Getting Creative With Advice

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  • August 1, 2020
  • Why Intestate Law is Important in Inheritance Procedure

    It is important to understand that when a person dies intestate, the intestate law is used to find the appropriate inheritors of the deceased property. Intestacy is defined as the law that defines the rules of distributing the property of a deceased who did not leave a will for his/her property. Therefore it is correct to say that a person who dies without leaving behind the will of distribution of his/her property the deceased died intestate. Intestate law outlines in order the hierarchy of the group of people who were close to the deceased and how the property will be distributed to them. The intestate lists and the people who are entitled to inherit the property and at the same time defines how these people are related to the deceased. Per capita and per stripe are some of the tools that are employed during the division of the property of the deceased to the large numerous relatives. These tools are necessary when the number of people entitled to inheritance is huge. The following hierarchy is clearly elaborated by the intestate law.

    On top of the hierarchy is the spouse who is entitled to inherit an estate that is left behind by the deceased. The first inheritance of a spouse is an estate which was owned by the deceased. In the case where no child was left behind, the spouse is entitled to inherit the whole estate without caring if there are other relatives left behind. Intestate law clearly defines that the legitimate spouse is the one who wed with the deceased and has a certificate of marriage. Read more about common marriage here.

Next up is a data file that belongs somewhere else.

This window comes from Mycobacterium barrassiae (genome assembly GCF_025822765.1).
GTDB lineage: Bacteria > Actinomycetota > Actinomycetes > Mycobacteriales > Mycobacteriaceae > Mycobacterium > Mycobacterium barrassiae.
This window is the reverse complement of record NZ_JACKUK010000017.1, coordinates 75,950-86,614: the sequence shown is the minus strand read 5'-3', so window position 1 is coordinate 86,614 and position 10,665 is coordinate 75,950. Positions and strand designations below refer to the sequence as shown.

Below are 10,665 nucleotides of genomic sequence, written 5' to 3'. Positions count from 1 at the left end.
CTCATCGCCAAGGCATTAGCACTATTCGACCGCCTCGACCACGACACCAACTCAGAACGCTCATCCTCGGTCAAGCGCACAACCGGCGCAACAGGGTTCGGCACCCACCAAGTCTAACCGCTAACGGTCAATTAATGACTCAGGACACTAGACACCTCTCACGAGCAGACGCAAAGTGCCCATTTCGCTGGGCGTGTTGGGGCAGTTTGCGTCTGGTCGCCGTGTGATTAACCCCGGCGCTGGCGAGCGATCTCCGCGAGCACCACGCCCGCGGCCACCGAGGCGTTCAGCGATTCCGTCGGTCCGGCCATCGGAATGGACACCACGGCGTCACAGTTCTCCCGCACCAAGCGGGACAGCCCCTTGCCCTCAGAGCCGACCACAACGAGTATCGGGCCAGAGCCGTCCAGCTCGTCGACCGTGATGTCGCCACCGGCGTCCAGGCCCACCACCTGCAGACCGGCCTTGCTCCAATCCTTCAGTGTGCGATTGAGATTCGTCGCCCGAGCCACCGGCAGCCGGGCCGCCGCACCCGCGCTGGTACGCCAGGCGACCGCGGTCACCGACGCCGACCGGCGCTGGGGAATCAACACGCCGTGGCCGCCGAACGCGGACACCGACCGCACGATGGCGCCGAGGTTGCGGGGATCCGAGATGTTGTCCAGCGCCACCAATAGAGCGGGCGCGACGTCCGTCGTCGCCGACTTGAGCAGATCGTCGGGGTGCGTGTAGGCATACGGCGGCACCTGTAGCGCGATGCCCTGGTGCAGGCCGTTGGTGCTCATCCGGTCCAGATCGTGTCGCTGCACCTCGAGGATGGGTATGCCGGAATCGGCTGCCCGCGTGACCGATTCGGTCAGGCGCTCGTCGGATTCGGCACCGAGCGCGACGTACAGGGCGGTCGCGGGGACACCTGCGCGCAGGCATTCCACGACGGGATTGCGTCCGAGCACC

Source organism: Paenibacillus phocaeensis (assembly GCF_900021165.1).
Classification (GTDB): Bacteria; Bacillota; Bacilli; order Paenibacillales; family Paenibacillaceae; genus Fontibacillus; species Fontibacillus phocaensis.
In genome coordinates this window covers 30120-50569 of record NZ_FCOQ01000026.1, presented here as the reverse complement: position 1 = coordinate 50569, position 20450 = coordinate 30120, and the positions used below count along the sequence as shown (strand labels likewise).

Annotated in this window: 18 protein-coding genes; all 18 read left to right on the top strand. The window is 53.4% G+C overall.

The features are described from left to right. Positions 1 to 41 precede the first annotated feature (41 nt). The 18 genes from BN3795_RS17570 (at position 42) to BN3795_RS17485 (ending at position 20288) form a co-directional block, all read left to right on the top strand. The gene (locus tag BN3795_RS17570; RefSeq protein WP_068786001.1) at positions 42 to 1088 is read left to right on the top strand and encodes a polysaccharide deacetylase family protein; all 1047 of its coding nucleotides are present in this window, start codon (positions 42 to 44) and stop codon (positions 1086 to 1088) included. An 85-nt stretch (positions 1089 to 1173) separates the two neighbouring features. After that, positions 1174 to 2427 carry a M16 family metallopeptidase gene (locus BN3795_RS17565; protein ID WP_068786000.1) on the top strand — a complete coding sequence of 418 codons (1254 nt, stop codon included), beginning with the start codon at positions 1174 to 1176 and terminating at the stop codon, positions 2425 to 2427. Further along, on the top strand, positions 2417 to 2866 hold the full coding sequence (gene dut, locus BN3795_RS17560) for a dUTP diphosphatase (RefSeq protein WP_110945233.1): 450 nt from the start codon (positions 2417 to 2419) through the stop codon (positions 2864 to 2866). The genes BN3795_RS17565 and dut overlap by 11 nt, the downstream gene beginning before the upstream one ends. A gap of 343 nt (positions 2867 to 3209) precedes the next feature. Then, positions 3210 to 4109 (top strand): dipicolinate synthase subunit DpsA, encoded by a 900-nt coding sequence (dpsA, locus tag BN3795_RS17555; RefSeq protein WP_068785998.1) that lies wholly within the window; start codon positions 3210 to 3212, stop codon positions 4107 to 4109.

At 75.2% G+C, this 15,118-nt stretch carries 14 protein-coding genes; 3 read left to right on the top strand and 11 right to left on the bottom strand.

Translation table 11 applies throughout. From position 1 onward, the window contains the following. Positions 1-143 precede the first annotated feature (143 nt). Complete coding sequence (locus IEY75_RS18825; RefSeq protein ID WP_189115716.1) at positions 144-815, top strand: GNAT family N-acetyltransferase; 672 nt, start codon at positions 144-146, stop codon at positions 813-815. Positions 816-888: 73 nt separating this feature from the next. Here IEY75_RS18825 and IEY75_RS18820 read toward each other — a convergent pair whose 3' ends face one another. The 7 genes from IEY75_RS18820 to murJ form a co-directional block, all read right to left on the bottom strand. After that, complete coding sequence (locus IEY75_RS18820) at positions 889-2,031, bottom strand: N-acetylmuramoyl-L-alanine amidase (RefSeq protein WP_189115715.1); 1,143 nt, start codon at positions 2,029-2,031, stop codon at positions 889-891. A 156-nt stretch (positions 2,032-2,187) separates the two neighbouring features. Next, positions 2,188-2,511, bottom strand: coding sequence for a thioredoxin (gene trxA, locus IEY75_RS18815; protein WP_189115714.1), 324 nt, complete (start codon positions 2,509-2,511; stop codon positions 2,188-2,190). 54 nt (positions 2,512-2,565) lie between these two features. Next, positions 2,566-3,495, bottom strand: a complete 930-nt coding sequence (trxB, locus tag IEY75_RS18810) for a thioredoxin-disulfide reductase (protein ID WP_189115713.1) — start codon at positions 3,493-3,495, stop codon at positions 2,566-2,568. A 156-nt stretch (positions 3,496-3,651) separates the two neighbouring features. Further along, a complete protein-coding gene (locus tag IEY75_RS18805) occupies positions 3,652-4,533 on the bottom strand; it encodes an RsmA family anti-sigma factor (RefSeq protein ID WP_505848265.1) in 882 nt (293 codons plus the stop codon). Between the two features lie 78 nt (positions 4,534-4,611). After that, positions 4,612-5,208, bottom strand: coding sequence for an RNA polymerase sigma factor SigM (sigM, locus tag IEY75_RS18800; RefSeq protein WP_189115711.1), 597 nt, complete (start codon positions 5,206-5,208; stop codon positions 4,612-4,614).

Children follow the spouse on the hierarchy of the intestate law. Estate left behind by the deceased is distributed in equal portion to all the children in case there is no spouse. The case is different if there is an existing spouse. Depending on the size of the estate, a spouse is given a certain percentage of the estate and the remaining percentage distributed equally to all the children. The adopted children are also given equal share because they are considered as the biological children of the deceased. The assets inherited by the children of the deceased can never be used to settle the debts of the deceased because children do not inherit their parent’s debts. It is the responsibility of the probate court to select the guardian who will take care of the children of the deceased.

    The third on the intestate hierarchy are parents and siblings of the deceased person. In case there is no recognized spouse, children or grandchildren, parents, and sibling are considered to be suitable property inheritors. The property is handed over to the deceased’s parents and if there are no existing parents, then the property is equally divided among the siblings.

    The third on the intestate hierarchy are distant relatives and this happens only if the deceased do not have an existing spouse, children, siblings or any descendant. Distant relatives include cousins, grandparents, aunts and uncles who may share the property equally among themselves.